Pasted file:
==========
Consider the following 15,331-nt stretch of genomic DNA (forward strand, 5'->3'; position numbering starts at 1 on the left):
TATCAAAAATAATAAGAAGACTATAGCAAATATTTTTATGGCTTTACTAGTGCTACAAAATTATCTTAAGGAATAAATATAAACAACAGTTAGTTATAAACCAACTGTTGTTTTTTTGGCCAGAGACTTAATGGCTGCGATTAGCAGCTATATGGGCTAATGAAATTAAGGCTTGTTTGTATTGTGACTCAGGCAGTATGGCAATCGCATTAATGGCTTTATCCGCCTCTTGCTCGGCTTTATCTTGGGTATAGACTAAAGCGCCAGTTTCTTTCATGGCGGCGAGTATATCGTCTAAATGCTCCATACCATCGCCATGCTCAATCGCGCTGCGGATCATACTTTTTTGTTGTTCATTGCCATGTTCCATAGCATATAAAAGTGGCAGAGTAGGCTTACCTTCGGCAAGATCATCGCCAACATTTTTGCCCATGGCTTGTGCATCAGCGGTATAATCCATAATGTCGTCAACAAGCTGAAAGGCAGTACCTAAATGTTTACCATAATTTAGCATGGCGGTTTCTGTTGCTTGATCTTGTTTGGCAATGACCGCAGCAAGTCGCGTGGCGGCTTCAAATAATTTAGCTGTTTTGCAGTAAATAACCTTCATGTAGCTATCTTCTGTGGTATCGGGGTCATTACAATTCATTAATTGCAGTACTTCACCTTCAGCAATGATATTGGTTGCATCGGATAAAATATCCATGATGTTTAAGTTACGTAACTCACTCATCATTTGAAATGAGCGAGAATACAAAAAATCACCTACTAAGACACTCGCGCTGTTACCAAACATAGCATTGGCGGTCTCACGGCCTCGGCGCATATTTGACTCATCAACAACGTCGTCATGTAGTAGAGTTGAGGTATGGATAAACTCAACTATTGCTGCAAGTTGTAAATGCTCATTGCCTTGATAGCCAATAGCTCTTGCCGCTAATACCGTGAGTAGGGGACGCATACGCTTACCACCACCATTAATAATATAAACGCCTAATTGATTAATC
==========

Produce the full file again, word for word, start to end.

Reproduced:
Consider the following 15,331-nt stretch of genomic DNA (forward strand, 5'->3'; position numbering starts at 1 on the left):
TATCAAAAATAATAAGAAGACTATAGCAAATATTTTTATGGCTTTACTAGTGCTACAAAATTATCTTAAGGAATAAATATAAACAACAGTTAGTTATAAACCAACTGTTGTTTTTTTGGCCAGAGACTTAATGGCTGCGATTAGCAGCTATATGGGCTAATGAAATTAAGGCTTGTTTGTATTGTGACTCAGGCAGTATGGCAATCGCATTAATGGCTTTATCCGCCTCTTGCTCGGCTTTATCTTGGGTATAGACTAAAGCGCCAGTTTCTTTCATGGCGGCGAGTATATCGTCTAAATGCTCCATACCATCGCCATGCTCAATCGCGCTGCGGATCATACTTTTTTGTTGTTCATTGCCATGTTCCATAGCATATAAAAGTGGCAGAGTAGGCTTACCTTCGGCAAGATCATCGCCAACATTTTTGCCCATGGCTTGTGCATCAGCGGTATAATCCATAATGTCGTCAACAAGCTGAAAGGCAGTACCTAAATGTTTACCATAATTTAGCATGGCGGTTTCTGTTGCTTGATCTTGTTTGGCAATGACCGCAGCAAGTCGCGTGGCGGCTTCAAATAATTTAGCTGTTTTGCAGTAAATAACCTTCATGTAGCTATCTTCTGTGGTATCGGGGTCATTACAATTCATTAATTGCAGTACTTCACCTTCAGCAATGATATTGGTTGCATCGGATAAAATATCCATGATGTTTAAGTTACGTAACTCACTCATCATTTGAAATGAGCGAGAATACAAAAAATCACCTACTAAGACACTCGCGCTGTTACCAAACATAGCATTGGCGGTCTCACGGCCTCGGCGCATATTTGACTCATCAACAACGTCGTCATGTAGTAGAGTTGAGGTATGGATAAACTCAACTATTGCTGCAAGTTGTAAATGCTCATTGCCTTGATAGCCAATAGCTCTTGCCGCTAATACCGTGAGTAGGGGACGCATACGCTTACCACCACCATTAATAATATAAACGCCTAATTGATTAATC